Knowing When to Say "No"

As dancers, we are always taught to be YES people. Do you want to do the combination again? YES! Do you want to try that lift again? YES! Do you want this job? YES! It is ingrained in a dancer's mind at a very young age that you should nearly always say YES during your dance career. For, if we say no, we may actually remember that the human body has certain limitations and we may miss out on career-boosting opportunities. At the same time, it is also considered poor etiquette to say NO to an instructor, choreographer, or director. But there will be a time in every dancer's career, especially as a freelance artist, when they are suddenly struck with an instance where they may need to say NO. When is it appropriate or, perhaps, even necessary for a dancer to break the expectation for them to remain submissive and say NO?

1. Since this blog is about freelancing, let's start with an example for any dancer that works as an independent contractor. It can be very exciting to have an employer reach out to you for an opportunity to dance with their organization. Though, there are a few reasons that you should say NO to a potential job for reasons beyond timing and logistics.

If a director want you to travel for a period of time to work with them, but doesn't want to provide travel, housing, or sufficient weekly pay to cover your bills, this is absolutely a time that you should say NO. Take it from me. My last major performance gig didn't provide housing, which led to me living like a homeless person going from couch to couch at pure strangers homes for 5 weeks. I ended up severely injured and traumatized for months after (imagine random crying fits out of nowhere). Beyond that, if you are away from your normal connections and you aren't being paid enough to cover your monthly expenses, it will be nearly impossible for you to recover your lost income in time to meet your bills. Be sure to know what you are committing to before signing that contract.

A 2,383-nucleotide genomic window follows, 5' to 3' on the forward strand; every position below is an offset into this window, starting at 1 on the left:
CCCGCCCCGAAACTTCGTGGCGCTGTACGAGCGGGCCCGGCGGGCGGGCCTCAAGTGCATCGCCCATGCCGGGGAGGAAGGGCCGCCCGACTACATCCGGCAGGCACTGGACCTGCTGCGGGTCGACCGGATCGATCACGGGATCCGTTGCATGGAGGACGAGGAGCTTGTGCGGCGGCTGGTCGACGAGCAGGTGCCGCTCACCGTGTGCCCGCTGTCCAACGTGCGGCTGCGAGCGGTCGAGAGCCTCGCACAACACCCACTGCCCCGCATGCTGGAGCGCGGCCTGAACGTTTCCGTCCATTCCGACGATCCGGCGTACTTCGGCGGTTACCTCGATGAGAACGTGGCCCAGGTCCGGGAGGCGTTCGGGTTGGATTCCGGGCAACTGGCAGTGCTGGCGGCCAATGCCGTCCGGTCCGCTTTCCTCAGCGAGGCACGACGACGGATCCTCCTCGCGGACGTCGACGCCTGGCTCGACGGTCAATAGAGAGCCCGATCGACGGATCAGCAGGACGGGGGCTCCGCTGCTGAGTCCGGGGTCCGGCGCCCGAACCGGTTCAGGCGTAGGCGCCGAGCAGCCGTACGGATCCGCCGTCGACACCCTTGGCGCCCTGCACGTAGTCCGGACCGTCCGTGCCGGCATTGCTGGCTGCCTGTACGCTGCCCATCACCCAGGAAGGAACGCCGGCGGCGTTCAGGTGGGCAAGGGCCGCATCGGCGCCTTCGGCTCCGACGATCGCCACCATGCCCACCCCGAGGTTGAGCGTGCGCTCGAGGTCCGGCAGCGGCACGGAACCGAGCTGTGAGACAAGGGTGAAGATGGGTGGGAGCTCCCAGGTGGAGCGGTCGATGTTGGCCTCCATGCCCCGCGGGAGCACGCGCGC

2. As you mature as a dancer, you get a better idea of what works for your body and what doesn't. Also, you may end up dealing with some nagging injuries that prevent you from performing certain steps. For me, when my lower back started to reject certain partnering choreography, I would have to step up and tell a choreographer that I couldn't perform certain lifts from a flat-back position. While this wasn't always met with the happiest response, I was able to continue dancing without injuring myself for quite some time. It is important that a dancer is completely sure that specific movements are off the table before claiming that they can't perform those maneuvers. Also, be sure to understand that saying NO to certain movements may end up reflecting upon you in certain ways and you may find yourself limited in casting.

If you are a freelancer, this is one of the most important things, as you don't want to injure yourself to impress an employer that is only hiring you for one production and may never use you again.

At a certain point, this lift was off the table for me - "Not a Cry" by Amy Seiwert (Photo: Alexander Izaliev)
3. During my time working for the American Guild of Musical Artists (AGMA), I learned that there has been research conducted that shows dancers are much more likely to become injured during the 4th consecutive hour of rehearsal. Beyond that, there is an increased likelihood of injury in rehearsals that extend beyond one hour. When I worked for Pacific Northwest Ballet, we had a 5-minute break every hour of rehearsal and no dancer was allowed to work beyond 3 hours without a 1-hour break before starting back up again. I understand there is sometimes a need to break one of these rehearsal rules, as stopping a choreographer mid-thought could be detrimental to their process or holding an emergency rehearsal on a performance day may only be available during that 4th hour. But, generally, a dancer should do their best to avoid saying YES to rehearsing for endless periods of time without appropriate breaks. Your body is your instrument and, if your employer isn't going to take that into consideration, it is your job to protect it.